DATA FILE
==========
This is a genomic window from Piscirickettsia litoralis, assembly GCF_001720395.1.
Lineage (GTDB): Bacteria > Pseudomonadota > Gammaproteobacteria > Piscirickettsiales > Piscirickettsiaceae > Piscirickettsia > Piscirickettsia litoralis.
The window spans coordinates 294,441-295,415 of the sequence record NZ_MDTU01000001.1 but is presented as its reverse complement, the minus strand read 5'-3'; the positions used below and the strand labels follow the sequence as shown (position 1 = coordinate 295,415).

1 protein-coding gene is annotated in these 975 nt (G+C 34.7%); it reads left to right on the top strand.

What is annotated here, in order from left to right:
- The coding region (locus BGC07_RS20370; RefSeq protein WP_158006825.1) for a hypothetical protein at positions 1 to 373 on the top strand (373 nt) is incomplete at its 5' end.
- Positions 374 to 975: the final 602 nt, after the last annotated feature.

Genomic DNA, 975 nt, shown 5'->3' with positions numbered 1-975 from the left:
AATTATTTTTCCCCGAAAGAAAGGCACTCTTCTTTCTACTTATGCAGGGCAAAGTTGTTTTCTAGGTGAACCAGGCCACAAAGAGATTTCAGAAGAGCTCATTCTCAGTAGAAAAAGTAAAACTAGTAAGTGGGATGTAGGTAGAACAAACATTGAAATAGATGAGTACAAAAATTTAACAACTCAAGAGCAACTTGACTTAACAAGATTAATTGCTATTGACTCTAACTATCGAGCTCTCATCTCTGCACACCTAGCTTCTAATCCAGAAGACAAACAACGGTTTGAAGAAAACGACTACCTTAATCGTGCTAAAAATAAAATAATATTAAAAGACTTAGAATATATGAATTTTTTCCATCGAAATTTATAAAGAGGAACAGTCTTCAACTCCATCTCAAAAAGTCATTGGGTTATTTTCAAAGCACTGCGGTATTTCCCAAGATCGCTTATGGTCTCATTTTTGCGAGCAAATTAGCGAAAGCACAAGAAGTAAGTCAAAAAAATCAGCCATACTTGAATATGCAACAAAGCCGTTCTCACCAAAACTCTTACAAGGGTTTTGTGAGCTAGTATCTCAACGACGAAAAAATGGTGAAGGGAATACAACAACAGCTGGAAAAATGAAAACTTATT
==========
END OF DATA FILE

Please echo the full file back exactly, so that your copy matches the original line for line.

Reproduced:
This is a genomic window from Piscirickettsia litoralis, assembly GCF_001720395.1.
Lineage (GTDB): Bacteria > Pseudomonadota > Gammaproteobacteria > Piscirickettsiales > Piscirickettsiaceae > Piscirickettsia > Piscirickettsia litoralis.
The window spans coordinates 294,441-295,415 of the sequence record NZ_MDTU01000001.1 but is presented as its reverse complement, the minus strand read 5'-3'; the positions used below and the strand labels follow the sequence as shown (position 1 = coordinate 295,415).

1 protein-coding gene is annotated in these 975 nt (G+C 34.7%); it reads left to right on the top strand.

What is annotated here, in order from left to right:
- The coding region (locus BGC07_RS20370; RefSeq protein WP_158006825.1) for a hypothetical protein at positions 1 to 373 on the top strand (373 nt) is incomplete at its 5' end.
- Positions 374 to 975: the final 602 nt, after the last annotated feature.

Genomic DNA, 975 nt, shown 5'->3' with positions numbered 1-975 from the left:
AATTATTTTTCCCCGAAAGAAAGGCACTCTTCTTTCTACTTATGCAGGGCAAAGTTGTTTTCTAGGTGAACCAGGCCACAAAGAGATTTCAGAAGAGCTCATTCTCAGTAGAAAAAGTAAAACTAGTAAGTGGGATGTAGGTAGAACAAACATTGAAATAGATGAGTACAAAAATTTAACAACTCAAGAGCAACTTGACTTAACAAGATTAATTGCTATTGACTCTAACTATCGAGCTCTCATCTCTGCACACCTAGCTTCTAATCCAGAAGACAAACAACGGTTTGAAGAAAACGACTACCTTAATCGTGCTAAAAATAAAATAATATTAAAAGACTTAGAATATATGAATTTTTTCCATCGAAATTTATAAAGAGGAACAGTCTTCAACTCCATCTCAAAAAGTCATTGGGTTATTTTCAAAGCACTGCGGTATTTCCCAAGATCGCTTATGGTCTCATTTTTGCGAGCAAATTAGCGAAAGCACAAGAAGTAAGTCAAAAAAATCAGCCATACTTGAATATGCAACAAAGCCGTTCTCACCAAAACTCTTACAAGGGTTTTGTGAGCTAGTATCTCAACGACGAAAAAATGGTGAAGGGAATACAACAACAGCTGGAAAAATGAAAACTTATT